Pennsylvania Environmental Lawyers | Risks of Fracking

Pennsylvania Environmental Lawyers: “Fracking” a Real Risk to Drinking Water Supplies

In 2010, the CEO of Exxon Mobil declared to Congress that, in the history of the natural gas “fracking” industry, “there is not one, not one, reported case of a freshwater aquifer having ever been contaminated from hydraulic fracturing.  Not one.” NY Times, 8/4111.  History has proved the industry to have overstated its safety record.  In recent years, hundreds of wells have been contaminated with methane and other hazardous substances as a result of natural gas drilling activities. Many of the incidents have occurred in Northeastern Pennsylvania, a region overlying the gigantic Marcellus shale deposit. The U.S. EPA is nearing completion of its analysis of several possible mechanisms that, contrary to the energy companies’ claims, would permit migration of fluids and gases into drinking water supplies. These include improper gas well construction, inadvertent fracturing of barriers that would otherwise contain the materials, interception of pre-existing fractures beneath the surface, or activation of natural “faults,” creating new pathways for contaminants to reach drinking water. EPA’s final report should go a long way toward defining the real risks to the environment posed by the industry. In the meantime, people living near gas wells, and “fracking” activities should be sure to take steps to safeguard their property, by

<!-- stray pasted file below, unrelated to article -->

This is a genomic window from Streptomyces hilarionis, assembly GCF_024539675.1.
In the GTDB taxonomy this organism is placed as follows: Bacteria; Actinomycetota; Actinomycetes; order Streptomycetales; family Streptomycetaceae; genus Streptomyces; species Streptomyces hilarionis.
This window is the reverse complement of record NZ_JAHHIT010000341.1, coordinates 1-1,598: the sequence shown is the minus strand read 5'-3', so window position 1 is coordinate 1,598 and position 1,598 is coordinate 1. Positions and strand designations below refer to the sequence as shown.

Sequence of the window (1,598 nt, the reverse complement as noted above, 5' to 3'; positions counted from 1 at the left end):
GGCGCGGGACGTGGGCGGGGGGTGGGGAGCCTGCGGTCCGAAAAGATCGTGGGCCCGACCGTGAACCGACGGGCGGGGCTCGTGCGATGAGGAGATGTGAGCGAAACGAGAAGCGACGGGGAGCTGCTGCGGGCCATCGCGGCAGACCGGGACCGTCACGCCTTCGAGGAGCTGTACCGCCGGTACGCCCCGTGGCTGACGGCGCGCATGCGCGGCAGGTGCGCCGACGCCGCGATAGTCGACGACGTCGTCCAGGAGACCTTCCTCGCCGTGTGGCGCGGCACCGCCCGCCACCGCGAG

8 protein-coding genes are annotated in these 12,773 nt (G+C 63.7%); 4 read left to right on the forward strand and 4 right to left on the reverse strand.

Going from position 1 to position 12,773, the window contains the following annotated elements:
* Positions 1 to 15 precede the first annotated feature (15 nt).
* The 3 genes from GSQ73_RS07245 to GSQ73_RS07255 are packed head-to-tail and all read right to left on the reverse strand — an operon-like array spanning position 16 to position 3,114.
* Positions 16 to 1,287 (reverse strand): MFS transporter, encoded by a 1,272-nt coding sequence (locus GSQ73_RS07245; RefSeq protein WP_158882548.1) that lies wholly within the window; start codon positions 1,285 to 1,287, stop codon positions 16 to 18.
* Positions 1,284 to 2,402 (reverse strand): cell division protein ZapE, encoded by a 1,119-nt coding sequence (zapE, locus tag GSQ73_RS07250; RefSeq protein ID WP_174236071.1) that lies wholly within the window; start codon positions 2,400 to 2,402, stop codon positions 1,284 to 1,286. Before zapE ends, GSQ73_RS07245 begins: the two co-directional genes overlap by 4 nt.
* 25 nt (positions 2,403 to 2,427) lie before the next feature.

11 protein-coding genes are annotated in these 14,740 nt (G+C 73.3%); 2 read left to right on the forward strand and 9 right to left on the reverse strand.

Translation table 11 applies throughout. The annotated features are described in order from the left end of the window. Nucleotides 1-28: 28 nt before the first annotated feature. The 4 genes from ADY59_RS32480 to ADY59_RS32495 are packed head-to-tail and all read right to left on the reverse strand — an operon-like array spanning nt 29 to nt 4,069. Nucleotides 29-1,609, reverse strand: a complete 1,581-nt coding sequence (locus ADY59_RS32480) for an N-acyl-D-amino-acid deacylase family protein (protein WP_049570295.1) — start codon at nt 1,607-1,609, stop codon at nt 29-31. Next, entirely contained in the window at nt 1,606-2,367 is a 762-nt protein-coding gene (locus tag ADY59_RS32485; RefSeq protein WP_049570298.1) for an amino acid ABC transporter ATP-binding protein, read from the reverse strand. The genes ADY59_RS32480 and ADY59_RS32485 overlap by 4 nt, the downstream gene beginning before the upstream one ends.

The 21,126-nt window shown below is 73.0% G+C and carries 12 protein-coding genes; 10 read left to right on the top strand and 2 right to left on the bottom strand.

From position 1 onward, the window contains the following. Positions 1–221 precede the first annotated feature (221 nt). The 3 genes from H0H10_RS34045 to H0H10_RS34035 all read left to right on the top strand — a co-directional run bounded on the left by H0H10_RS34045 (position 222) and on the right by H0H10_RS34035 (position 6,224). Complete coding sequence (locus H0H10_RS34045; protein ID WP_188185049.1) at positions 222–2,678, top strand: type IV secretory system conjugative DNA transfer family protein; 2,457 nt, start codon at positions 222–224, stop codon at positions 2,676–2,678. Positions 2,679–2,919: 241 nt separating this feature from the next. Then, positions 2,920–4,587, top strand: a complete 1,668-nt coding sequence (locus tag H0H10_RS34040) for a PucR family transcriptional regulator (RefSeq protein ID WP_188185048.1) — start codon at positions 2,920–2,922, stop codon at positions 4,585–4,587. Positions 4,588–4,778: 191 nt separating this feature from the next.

– having their water wells tested before a nearby gas well begins operation, in order to establish a “baseline” for the quality of the water;

– being sure that any mineral rights or lease agreement with an energy company includes a water well protection clause, making the company responsible for any damages they cause;

– reporting any changes in water quality to environmental regulators [in Pennsylvania, to the Department of Environmental Resources].

A property owner whose water well has been contaminated should consult an experienced environmental attorney as soon as possible.

By Gerald J. Williams, Esquire